Suez Canal Authority Plans First Asset Sale With IPO for Subsidiary
The Suez Canal Authority is planning to sell a 20 percent stake in one of its maritime services subsidiaries, the Canal Company for Mooring and Lights (CCML).
CCML provides linehandling and boat services for mooring during canal transits, as well as the required Suez Canal searchlights - the special purpose lamps that all transiting ships must install or rent from CCML before making a nighttime passage through the canal. CCML electricians are typically required to connect and operate the lamp. These services add up to several thousand dollars per transit, ensuring a steady revenue stream for CCML.
SCA Chairman Osama Rabie announced Wednesday that CCML will be the first subsidiary transferred into a newly-formed sovereign holding company, which the Egyptian government created to enable the sale of SCA assets to private shareholders. As a test run, 20 percent of the shares in CCML will be offered in an IPO on the Egyptian Stock Exchange. There may be more sales to come, said Rabie - but never the canal itself, which is a symbol of national identity and will remain in the hands of the Egyptian state.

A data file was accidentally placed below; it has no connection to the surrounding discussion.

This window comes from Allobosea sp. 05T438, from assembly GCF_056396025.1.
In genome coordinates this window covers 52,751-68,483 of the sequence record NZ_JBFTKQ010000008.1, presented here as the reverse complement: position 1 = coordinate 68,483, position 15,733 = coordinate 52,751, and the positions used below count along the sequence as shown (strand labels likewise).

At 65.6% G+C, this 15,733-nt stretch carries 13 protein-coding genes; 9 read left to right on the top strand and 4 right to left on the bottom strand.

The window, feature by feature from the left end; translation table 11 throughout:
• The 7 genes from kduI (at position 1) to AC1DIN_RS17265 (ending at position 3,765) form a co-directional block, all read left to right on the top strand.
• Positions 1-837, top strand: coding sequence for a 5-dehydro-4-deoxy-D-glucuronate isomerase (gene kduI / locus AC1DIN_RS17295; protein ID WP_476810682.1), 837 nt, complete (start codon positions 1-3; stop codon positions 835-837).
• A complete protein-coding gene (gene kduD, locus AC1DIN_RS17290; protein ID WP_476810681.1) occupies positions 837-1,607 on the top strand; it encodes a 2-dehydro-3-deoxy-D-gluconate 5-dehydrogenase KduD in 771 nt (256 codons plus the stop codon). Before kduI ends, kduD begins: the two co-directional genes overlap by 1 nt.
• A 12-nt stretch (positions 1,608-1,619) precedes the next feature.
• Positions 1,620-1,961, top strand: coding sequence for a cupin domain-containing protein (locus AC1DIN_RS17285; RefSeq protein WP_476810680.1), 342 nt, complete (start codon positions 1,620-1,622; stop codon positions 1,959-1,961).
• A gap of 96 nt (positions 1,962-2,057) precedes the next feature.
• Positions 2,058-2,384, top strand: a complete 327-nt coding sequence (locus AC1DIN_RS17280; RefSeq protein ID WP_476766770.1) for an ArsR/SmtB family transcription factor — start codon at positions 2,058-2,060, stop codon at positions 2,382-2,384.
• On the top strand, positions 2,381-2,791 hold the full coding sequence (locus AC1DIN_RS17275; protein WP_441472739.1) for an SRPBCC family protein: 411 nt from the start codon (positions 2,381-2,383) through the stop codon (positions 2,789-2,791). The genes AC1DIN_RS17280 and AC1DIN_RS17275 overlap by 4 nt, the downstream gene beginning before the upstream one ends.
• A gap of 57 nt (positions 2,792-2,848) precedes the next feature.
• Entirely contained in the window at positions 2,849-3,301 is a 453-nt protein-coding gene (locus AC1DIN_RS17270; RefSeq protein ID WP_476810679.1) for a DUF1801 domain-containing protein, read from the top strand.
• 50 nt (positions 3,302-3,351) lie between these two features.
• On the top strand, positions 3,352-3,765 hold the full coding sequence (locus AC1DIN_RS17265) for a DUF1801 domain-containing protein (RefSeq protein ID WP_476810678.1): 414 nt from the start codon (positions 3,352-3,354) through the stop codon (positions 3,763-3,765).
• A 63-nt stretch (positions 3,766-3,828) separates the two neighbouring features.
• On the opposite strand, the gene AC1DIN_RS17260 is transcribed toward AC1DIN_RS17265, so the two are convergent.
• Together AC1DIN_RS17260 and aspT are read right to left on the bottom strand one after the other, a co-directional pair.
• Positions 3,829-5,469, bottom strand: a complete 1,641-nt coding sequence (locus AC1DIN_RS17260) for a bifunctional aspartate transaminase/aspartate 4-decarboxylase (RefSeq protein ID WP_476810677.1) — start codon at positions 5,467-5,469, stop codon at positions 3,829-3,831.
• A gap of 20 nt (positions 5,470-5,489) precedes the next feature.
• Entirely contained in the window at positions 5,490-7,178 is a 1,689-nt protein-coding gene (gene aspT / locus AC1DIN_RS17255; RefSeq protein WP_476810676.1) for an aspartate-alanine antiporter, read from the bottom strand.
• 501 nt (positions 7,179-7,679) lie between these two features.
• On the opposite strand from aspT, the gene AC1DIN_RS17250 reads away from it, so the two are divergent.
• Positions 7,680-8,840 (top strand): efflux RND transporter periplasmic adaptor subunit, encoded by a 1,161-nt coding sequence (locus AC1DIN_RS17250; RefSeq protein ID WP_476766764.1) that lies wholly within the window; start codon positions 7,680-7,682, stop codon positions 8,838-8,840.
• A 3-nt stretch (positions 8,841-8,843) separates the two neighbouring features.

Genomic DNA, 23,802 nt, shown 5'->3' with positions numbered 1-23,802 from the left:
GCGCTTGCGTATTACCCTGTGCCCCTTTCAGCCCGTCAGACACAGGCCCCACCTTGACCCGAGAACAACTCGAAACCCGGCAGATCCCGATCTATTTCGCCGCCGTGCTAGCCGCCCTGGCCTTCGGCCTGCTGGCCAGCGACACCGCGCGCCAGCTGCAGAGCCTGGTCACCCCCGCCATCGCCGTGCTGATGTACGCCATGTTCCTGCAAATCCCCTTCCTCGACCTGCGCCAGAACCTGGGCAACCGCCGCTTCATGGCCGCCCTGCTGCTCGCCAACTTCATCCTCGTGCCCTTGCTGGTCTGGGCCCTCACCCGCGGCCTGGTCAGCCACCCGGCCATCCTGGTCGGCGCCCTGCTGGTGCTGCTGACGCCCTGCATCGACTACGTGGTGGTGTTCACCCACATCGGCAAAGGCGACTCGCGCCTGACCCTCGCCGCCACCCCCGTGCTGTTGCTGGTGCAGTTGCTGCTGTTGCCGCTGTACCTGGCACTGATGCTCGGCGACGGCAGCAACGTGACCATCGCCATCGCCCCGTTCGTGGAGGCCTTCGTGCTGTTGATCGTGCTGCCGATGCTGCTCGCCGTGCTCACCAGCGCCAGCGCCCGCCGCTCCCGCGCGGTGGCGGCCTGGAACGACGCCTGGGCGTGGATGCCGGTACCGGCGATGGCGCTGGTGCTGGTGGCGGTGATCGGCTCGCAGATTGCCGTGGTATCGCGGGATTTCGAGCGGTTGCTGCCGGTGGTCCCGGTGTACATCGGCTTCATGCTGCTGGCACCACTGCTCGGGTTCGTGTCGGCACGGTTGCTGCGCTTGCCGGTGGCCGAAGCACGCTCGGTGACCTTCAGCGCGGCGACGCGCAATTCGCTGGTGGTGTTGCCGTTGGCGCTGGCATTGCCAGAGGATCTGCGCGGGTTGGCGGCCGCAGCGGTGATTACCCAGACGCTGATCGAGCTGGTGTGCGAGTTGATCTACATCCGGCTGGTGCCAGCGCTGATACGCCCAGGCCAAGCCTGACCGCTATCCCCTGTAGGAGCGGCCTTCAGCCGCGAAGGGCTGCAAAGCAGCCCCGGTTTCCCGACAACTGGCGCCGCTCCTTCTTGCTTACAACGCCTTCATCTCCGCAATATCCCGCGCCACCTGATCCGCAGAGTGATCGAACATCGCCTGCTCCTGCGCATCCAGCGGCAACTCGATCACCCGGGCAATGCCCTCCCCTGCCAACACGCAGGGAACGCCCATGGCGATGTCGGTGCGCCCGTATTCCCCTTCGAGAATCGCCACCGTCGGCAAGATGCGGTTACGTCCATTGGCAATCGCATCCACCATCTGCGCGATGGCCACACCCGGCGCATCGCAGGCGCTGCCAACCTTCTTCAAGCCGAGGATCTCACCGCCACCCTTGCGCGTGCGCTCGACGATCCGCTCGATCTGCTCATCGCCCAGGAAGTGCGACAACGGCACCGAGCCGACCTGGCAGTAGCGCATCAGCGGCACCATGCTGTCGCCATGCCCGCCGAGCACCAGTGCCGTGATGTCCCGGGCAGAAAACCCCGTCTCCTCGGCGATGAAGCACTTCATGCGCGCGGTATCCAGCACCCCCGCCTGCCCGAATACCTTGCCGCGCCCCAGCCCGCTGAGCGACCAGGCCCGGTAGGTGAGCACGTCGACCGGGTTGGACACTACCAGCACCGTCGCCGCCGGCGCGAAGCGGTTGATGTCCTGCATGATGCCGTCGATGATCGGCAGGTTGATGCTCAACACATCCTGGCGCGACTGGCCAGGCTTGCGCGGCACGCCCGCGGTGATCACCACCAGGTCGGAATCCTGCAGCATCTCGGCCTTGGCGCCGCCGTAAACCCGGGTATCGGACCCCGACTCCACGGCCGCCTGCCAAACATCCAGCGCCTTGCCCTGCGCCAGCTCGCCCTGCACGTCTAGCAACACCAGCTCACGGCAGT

"It is out of question to privatize [the canal itself] or lease it,” he said. “The assets of the authority are owned by the Egyptian people.”
The Suez Canal Authority is one of Egypt's biggest generators of foreign exchange income, and last year was its best ever, Rabie said. The SCA pulled in $9.4 billion during the 2022-23 fiscal year, more than ever before, and it handled nearly 26,000 ships with 1.5 billion tonnes of cargo.
Rabie's team said that the canal's recent high performance can be chalked up to SCA's flexible pricing and marketing policies, which have helped to attract new business, as well as management's success in "dealing with accidental variables in the maritime industry."
Egypt is under intense economic strain due to a foreign exchange shortage and rampant inflation, and SCA's income is more important to the national economy than ever. The creation of the new holding company for asset disposition has raised concerns locally that the canal itself might be sold or leased - fears which the SCA and the Egyptian government have tried to assuage.